Protecting the Key

Now that you’ve created a long, strong key with which to encrypt your data, how the heck do you protect it? You can’t send it to your recipient in the clear because someone could intercept it and steal it. If someone can steal your key, they can decrypt your secret messages. What about hiding it? Well, hide it where? If the key is hidden, you still have to tell your recipient where it is hidden, and how do you do that without other people finding out? Everyone hides door keys beneath the doormat or under the flower pot, so you can’t do that. Even if it’s hidden in a good spot, you still have to tell your recipient how to find it. Are you going to send that person on an elaborate scavenger hunt just to find the key? That doesn’t make things very easy,  does it?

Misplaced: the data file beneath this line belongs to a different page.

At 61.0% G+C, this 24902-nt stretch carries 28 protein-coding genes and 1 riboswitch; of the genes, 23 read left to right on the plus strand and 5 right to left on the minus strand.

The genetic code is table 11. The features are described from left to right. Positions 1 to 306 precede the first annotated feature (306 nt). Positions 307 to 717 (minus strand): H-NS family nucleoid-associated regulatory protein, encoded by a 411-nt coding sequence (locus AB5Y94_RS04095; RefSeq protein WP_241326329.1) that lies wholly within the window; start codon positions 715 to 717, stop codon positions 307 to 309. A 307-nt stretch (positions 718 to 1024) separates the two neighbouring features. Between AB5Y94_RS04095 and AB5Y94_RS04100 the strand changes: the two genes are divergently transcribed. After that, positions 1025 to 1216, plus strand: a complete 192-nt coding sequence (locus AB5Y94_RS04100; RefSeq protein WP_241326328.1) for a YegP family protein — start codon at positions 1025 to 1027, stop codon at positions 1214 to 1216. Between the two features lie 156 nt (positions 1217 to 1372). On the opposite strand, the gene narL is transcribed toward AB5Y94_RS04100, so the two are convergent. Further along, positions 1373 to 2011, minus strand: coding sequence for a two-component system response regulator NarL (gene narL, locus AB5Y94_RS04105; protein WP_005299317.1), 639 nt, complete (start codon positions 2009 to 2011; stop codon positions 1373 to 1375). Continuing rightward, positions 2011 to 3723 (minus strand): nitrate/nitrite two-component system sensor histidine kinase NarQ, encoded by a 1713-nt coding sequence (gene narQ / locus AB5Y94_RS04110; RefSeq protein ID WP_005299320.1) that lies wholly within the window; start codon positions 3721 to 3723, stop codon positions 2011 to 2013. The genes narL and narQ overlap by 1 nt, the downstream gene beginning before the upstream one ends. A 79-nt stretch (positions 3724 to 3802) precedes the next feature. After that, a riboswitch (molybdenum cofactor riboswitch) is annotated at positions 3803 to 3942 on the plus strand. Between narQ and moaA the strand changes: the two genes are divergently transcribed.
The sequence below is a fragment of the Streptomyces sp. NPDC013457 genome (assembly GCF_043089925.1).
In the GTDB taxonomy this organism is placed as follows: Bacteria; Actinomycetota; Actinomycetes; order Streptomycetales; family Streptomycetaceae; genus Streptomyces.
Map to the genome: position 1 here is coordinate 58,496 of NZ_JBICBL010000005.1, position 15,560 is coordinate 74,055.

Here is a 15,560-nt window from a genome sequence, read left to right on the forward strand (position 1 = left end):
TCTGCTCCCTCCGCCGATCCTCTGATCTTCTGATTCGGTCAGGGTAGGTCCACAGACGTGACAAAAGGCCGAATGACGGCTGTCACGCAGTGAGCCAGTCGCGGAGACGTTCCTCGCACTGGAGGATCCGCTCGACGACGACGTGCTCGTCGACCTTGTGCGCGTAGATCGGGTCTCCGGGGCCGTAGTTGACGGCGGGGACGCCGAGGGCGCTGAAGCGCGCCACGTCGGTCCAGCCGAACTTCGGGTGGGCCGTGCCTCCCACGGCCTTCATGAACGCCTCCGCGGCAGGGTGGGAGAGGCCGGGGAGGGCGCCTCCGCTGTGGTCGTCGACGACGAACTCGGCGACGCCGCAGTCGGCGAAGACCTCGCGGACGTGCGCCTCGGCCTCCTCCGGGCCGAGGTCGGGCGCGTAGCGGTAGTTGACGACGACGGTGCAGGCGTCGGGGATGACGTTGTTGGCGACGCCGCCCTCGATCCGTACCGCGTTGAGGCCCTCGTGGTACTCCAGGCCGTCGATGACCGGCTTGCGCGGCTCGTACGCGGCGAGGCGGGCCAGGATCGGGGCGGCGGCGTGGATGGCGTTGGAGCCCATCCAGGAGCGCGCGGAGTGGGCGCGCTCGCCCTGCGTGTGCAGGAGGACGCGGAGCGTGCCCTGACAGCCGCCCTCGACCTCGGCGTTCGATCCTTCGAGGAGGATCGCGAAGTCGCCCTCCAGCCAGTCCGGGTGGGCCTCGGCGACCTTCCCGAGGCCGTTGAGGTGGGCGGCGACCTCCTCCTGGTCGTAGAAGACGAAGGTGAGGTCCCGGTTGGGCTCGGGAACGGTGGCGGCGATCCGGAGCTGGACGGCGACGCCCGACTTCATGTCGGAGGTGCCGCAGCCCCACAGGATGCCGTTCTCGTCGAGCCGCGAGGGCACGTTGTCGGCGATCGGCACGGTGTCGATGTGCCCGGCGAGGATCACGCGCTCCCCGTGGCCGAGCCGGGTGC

The answer is to encrypt the key. Pretty simple when you think about it, but pretty difficult to crack. Even if you find the key, you still have to decrypt it to be able to use it. An encrypted key no longer looks like a number — it looks like a series of random characters from your keyboard, almost as if your cat had walked on your keyboard. There’s a secret to encrypting the key, but I’m not going to go into detail about that here. I cover much more about keys and the methods used to protect them in Chapter 7. Because this chapter is really about symmetric algorithms, that’s what I focus on now.